Sensible arguments all the way around. SocialFish is joined by Holly Ross on the Frogloop blog and others in making the case that organizations should focus on developing mobile-friendly versions of their sites before thinking about apps. This, too, seems like sensible advice given growth in the PDA market. Although market penetration by smartphones is still small, it is growing quickly. (SocialFish also argues for focusing on social network optimization before building apps, as well.)

Mobile-friendly probably should be a priority over apps, and I think SocialFish’s take is sensible enough, but I also think that mobile apps offer sustained engagement opportunities that might just be worth the investment. For one thing, as Wired Magazine argued in their provocatively-titled headliner last year (“The Web is Dead. Long Live the Internet!”): we are witnessing a real shift in how people access the web, away from conventional web browsers and toward mobile devices. An increasing proportion of mobile web-based activity simply bypasses the browser altogether. While making your site mobile-friendly (if not mobile-optimized) is almost certainly worthwhile, it only captures those people who are using mobile browsers in the first place. Companies like Urban Airship are doing really well (check out this Robert Scoble interview with their CEO, Scott Kveton) precisely because of this shift in how people interact with the Web. This argument is bolstered partly by the data on app-based financial transactions. As Kveton argues, the vast majority of mobile app-generated revenue results from ongoing transactions between a mobile phone customer and a specific app . . . users of that app continue to spend money on the app in order to access new value.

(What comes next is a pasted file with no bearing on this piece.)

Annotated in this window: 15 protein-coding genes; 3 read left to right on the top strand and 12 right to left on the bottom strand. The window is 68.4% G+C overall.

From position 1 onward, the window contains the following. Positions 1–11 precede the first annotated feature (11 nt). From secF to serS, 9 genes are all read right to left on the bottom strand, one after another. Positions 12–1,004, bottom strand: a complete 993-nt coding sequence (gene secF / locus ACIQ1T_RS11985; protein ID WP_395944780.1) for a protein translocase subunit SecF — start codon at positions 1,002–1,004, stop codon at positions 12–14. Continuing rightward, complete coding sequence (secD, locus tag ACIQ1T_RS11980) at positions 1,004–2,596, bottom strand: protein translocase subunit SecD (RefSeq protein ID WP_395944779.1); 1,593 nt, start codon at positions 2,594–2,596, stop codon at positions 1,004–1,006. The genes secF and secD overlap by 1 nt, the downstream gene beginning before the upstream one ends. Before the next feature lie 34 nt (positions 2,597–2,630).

Well-designed apps also can offer high-value interactions that mobile phone users actually want. Obviously geolocation tools and gamification design elements are two (sometimes combined) approaches, but mobile apps can offer very engaging experiences and value that users don’t typically find through browsers. If you can build a really compelling app, maybe you should. Finally, apps also have a built-in mechanism for repeated interactions. Every time you publish an update or some other sort of push notification for your app, like Urban Airship does, everyone who’s got the app installed gets a fresh reminder about having it, and it gives you a chance to get them excited again about whatever value your app offers.

What you get with an app, as Fast Company suggests, is a self-contained experience, but it’s clear that without a real self-contained experience value proposition for potential users a mobile app strategy isn’t likely to do much for your organization. If you can offer high-value information, relevant deals, or a genuinely engaging experience through an app, on the other hand, it may be worth the effort. If you see mobile apps as an opportunity to deepen engagement, not just as a donation-making channel, I think they offer a lot of potential.

But all that said, most of this conversation about whether to app or not skips what I think is the more fundamental question: who is your audience, and how and why exactly do you want their engagement? MobileActive does a nice job of laying out some of the right questions to ask, but they all boil down to the same questions you should ask about any potential strategy: 1) who is your audience; 2) can you build an app in which they find value and through which can increase engagement; and 3) what are the costs of building and deploying an app compared to the benefits?